The government made inadequate efforts to identify and protect victims, although it provided modest financial assistance to one NGO that provided services to trafficking victims. The government did not provide any statistics on the number of victims identified during the reporting period. An NGO identified and provided services to 43 Bissau-Guinean children in its transit centers in 2015, including the 22 children intercepted at the border, though it is unclear if any were victims of trafficking. A Senegalese NGO identified 86 Bissau-Guinean boys allegedly subjected to forced begging in Koranic schools. There is no evidence the government assisted with their repatriation or provided victim services. The government did not make systematic efforts to identify victims proactively. Although it occasionally referred victims to NGOs and international organizations, it continued to rely entirely on these entities to provide all victim assistance. During the reporting period, the government contributed five million West African CFA francs ($8,290) to an NGO that operated two multipurpose shelters that provided care to an unknown number of victims. These facilities were severely overcrowded and underfunded; some shelter volunteers used their own homes to house victims temporarily. Shelter was only available for child victims, and there were no services to address trafficking victimization in particular. While the government did not initiate any investigations of trafficking offenses during the reporting period, officials would not ordinarily make efforts to encourage victims, adult family members, or neighbors to participate in legal proceedings against suspected traffickers. The government did not provide legal alternatives to removal to countries in which victims would face hardship or retribution. There was no evidence the government detained, fined, or jailed trafficking victims for unlawful acts committed as a result of being subjected to trafficking.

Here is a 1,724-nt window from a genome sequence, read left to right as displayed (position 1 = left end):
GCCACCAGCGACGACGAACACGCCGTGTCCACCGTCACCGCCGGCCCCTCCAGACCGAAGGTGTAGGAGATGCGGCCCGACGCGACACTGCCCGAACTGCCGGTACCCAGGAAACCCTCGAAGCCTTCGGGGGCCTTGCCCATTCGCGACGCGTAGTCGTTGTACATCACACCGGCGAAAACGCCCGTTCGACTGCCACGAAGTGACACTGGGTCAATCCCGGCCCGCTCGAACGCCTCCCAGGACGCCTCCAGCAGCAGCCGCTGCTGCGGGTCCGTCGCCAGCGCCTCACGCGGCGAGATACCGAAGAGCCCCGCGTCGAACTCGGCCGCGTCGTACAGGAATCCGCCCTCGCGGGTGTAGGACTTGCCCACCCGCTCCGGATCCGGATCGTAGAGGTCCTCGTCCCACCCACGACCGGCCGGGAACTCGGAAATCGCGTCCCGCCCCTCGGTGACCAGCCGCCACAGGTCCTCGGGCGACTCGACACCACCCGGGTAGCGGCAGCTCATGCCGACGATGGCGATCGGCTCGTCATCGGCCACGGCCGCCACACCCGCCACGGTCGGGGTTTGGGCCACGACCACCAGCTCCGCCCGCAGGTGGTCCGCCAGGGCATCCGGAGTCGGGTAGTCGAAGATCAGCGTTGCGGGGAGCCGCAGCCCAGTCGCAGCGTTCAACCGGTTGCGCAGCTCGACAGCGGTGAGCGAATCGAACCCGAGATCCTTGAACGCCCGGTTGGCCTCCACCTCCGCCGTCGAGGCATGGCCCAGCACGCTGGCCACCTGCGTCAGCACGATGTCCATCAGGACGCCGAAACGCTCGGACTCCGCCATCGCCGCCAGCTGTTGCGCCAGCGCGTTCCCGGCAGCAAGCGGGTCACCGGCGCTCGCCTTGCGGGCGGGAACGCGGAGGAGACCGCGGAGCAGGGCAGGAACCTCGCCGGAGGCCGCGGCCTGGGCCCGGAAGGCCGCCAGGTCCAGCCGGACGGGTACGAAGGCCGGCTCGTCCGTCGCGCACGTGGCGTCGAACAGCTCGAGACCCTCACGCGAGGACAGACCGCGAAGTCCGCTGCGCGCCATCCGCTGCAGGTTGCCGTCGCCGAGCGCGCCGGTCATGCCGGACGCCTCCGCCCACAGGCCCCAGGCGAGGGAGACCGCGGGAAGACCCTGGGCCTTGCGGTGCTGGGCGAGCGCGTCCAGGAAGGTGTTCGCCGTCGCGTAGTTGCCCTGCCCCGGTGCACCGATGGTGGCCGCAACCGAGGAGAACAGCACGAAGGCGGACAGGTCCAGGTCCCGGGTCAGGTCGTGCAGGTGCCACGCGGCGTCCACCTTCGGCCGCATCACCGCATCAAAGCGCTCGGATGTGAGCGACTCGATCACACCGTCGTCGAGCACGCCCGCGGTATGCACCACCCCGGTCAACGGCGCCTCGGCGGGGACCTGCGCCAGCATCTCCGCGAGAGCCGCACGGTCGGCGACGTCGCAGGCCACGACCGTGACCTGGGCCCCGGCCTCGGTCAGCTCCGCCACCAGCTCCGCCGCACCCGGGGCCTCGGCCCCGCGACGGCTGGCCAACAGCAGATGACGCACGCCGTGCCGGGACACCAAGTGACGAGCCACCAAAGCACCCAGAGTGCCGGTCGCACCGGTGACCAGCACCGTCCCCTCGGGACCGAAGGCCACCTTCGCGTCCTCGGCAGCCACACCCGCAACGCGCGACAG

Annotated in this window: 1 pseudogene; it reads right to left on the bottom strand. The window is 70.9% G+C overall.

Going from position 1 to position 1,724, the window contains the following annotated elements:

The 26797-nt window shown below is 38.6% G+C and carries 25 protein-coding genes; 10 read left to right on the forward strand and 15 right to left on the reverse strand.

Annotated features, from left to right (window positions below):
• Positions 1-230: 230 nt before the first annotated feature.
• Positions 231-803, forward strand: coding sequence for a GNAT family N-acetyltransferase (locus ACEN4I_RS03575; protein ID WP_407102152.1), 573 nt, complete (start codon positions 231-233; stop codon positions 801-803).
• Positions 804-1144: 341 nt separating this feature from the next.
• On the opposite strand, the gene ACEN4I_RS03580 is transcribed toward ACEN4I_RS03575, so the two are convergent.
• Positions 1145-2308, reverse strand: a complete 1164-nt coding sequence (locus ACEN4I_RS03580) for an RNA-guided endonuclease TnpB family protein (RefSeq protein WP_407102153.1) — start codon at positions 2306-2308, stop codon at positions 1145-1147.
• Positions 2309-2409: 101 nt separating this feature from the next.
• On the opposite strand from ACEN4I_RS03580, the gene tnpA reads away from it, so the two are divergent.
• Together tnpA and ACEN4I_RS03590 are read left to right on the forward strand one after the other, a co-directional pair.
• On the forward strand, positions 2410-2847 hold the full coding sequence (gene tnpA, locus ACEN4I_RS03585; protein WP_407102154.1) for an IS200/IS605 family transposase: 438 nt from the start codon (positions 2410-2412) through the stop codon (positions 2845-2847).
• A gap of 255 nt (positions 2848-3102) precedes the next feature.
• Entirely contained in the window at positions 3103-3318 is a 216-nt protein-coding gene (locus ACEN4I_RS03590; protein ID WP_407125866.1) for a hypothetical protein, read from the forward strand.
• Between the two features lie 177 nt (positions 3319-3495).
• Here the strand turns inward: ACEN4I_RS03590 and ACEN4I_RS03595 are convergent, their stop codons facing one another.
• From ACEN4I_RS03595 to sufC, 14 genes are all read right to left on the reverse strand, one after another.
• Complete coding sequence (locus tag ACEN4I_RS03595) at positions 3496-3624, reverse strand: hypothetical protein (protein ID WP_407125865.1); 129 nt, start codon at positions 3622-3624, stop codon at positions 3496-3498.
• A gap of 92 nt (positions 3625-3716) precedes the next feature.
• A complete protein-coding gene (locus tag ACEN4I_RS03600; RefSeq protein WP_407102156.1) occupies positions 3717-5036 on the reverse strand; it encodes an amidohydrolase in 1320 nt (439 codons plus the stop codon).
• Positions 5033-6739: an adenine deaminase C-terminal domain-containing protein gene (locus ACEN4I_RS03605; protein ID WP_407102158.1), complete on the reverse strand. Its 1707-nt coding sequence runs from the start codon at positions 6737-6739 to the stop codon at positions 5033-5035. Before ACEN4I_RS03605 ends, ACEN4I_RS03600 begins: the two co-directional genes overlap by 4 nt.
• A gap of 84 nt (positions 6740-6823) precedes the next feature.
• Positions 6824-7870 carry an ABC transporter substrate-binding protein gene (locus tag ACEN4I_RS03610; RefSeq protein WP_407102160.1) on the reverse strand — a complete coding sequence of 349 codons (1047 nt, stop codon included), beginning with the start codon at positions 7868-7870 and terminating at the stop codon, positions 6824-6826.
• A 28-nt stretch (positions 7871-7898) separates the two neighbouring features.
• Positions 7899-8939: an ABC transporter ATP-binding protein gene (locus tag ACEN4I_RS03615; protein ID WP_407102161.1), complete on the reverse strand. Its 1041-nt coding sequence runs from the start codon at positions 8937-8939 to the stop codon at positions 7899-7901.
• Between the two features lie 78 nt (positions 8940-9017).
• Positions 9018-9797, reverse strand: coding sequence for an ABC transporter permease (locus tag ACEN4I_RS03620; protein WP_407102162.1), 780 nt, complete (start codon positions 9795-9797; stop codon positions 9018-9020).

The government did not make any tangible efforts to prevent trafficking. The government's inter-ministerial anti-trafficking committee, established in 2009 to coordinate the government's anti-trafficking efforts, did not meet. The anti-trafficking national action plan, adopted by a previous government in 2011, requires the government to allocate funds annually from its general budget for anti-trafficking efforts; however, with the exception of the funds allocated to the aforementioned NGO, no additional funds were dedicated to anti-trafficking efforts in 2015. There was no evidence the government took steps to implement the national action plan. The government made no discernible efforts to reduce the demand for commercial sex acts or forced labor during the reporting period. There were unconfirmed reports Europeans engaged in child sex tourism on the Bijagos Archipelago. Despite these unconfirmed reports, the government did not take action to investigate the claims. The government did not provide anti-trafficking training for its diplomatic personnel.